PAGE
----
The Office of Victorian Government (OVGA) provides strategic advice to government about architecture and urban design and promotes awareness about how good design can make great urban environments. As a client adviser we advocate the importance of urban design thinking in all government projects. Within the OVGA there are a suite of tools on offer to support urban design quality including: desktop reviews, design quality teams to monitor the progress of a project, assistance to draft an Expression of Interest (EOI) or project brief and the Victorian Design Review Panel (VDRP), which to date has reviewed over $1 billion of State Government projects, and now includes local government projects. Relating to this education of urban designers workshops, as a client adviser, a few of the key urban design themes that the OVGA experience include:
Understanding urban design adds value
Informed clients see the value in urban design thinking to inform the overall project scope, context and place that expectation in project briefs or EOIs. The key is to involve a person with urban design skills early in the design process to enable a quality outcome. Urban design advice can help bridge the gap between the planning process and architecture to capture greater opportunities. Urban design can also act as the circuit breaker between politics and process. It can offer an impartial perspective, broaden thinking and broker solutions.
Urban design is a multidisciplinary skill
Urban design skills are multidisciplinary and can be found across planning, architecture, landscape and property. Urban design can be informed on a number of levels. The consideration of hydrology, indigenous history and ecology are all as important as delivering an active public realm or a fine grain streetscape. The ability to help a regional community realise and articulate the authenticity of ‘their place’ is far more desirable than trying to replicate latte laneways.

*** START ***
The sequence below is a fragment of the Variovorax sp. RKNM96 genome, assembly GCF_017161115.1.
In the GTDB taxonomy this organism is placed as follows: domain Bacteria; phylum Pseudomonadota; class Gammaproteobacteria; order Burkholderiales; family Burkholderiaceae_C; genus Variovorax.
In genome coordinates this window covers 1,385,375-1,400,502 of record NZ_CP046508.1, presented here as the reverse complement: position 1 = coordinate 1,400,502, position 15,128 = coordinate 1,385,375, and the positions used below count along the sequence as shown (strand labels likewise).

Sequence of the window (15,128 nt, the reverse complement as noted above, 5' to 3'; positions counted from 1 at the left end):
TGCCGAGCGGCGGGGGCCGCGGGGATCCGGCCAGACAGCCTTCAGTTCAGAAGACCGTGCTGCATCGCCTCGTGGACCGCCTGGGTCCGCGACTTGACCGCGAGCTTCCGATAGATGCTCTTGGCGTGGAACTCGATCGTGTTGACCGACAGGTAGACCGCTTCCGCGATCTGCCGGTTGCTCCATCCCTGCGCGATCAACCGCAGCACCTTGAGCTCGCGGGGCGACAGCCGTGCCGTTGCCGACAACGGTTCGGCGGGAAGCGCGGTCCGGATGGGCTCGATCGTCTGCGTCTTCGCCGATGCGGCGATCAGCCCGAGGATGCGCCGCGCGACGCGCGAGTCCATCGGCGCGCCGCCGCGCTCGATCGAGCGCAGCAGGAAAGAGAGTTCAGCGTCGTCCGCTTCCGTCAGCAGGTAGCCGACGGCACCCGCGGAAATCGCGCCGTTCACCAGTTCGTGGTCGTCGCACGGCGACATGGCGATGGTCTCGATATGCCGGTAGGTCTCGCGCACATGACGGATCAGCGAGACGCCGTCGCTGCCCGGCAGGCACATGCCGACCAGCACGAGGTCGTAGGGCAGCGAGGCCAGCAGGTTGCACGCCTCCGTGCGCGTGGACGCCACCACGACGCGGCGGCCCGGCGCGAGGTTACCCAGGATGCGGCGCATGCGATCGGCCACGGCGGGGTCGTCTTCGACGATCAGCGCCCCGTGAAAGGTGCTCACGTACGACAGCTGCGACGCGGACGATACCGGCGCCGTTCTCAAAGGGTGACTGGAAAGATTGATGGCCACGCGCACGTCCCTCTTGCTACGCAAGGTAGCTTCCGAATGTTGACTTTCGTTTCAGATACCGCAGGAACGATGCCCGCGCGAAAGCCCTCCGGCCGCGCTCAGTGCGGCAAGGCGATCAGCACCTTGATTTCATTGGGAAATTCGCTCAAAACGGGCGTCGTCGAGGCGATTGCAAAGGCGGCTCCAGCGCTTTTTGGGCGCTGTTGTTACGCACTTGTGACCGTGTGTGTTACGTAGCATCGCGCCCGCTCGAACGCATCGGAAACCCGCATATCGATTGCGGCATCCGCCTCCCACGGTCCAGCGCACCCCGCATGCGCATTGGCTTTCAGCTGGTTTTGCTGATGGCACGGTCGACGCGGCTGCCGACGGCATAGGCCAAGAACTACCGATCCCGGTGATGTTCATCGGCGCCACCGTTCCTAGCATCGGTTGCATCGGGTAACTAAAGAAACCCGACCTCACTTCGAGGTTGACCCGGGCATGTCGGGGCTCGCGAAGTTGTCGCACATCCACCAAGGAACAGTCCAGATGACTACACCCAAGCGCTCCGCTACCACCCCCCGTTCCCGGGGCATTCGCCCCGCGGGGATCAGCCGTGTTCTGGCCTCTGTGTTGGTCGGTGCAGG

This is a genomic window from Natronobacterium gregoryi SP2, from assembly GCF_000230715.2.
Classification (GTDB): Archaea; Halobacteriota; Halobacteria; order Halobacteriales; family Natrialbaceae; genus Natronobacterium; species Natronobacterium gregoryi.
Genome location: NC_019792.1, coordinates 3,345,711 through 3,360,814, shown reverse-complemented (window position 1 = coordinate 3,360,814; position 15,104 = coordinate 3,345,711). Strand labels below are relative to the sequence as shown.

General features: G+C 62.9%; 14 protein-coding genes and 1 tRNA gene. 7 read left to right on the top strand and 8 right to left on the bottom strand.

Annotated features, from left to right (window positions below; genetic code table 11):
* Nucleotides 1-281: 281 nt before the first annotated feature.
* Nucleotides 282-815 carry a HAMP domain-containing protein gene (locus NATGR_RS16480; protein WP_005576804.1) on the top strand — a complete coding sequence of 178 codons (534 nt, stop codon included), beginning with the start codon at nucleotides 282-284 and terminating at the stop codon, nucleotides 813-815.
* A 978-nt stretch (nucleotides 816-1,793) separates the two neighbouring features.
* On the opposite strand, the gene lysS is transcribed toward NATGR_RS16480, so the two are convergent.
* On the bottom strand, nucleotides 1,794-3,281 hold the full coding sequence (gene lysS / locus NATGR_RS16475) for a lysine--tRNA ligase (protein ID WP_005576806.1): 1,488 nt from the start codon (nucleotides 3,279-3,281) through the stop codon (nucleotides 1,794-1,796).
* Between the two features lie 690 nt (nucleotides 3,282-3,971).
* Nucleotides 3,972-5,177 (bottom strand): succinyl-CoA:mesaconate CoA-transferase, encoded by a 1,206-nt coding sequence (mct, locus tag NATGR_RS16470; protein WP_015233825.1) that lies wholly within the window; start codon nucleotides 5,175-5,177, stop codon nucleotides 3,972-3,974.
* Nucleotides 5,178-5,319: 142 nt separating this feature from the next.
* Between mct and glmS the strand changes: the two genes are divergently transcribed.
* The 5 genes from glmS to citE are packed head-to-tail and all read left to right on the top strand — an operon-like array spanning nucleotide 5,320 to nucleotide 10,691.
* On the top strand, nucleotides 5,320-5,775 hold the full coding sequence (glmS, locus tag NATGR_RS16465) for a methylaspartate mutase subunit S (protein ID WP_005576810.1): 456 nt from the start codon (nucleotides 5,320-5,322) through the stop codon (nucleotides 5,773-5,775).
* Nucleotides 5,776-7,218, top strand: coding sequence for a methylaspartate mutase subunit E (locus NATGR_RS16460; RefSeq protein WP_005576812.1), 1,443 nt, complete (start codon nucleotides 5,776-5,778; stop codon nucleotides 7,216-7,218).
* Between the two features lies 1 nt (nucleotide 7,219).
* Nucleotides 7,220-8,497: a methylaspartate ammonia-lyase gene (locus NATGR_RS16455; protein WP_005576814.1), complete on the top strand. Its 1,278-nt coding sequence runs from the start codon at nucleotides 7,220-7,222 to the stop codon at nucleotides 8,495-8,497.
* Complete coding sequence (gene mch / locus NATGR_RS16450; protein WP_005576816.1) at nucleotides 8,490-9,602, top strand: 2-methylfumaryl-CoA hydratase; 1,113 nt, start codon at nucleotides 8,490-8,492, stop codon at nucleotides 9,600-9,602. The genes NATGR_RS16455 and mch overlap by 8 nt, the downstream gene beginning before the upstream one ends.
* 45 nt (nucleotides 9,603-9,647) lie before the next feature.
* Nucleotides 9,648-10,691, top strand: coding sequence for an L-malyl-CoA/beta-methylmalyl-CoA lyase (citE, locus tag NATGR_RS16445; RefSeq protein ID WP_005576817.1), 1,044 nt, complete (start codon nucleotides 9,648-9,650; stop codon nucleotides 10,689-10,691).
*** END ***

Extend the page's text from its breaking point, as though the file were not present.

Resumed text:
Budgets are key in delivering a legacy
A common issue for any client is that budgets need to allow for a high quality urban realm or they may be compromised during the process. To achieve a quality public realm demands a realistic budget and it is therefore critical that urban designers are skilled to recognise the financial realities of a project and effective procurement methods. For example, a well-designed station equally demands a high quality public realm as rail links to other modes of transport such as bus services or a growing community. The staging of a project also has advantages and disadvantages in either realising the design intent or in diminishing design quality, as other competing interests hold sway.
Urban design informing context
The function and scope of the public realm should be led by urban design thinking and not merely car movements or preferred entry and exit points. Urban design skills that use accepted qualitative and quantitative methodologies to measure people and places can identify the key priorities in designing public space.
Privatisation of the public realm
Graduate urban designers need to be skilled to critically assess and articulate the protection of the public realm. They need skills to discern when privatisation of the public realm is proposed and utilise existing tools and planning mechanisms to avoid such outcomes.
Other key themes include understanding the value of a robust masterplan, designing for whole-of-life, testing structure plans and recognising the importance of the plan, elevation and cross-section in articulating design intent. High quality urban design becomes even more critical as we increase the density of our cities and accommodate a growing and ageing population. Urban design courses must continue to encourage critical thinking, effective graphic and written communication to equip graduates as the future design champions of the public realm.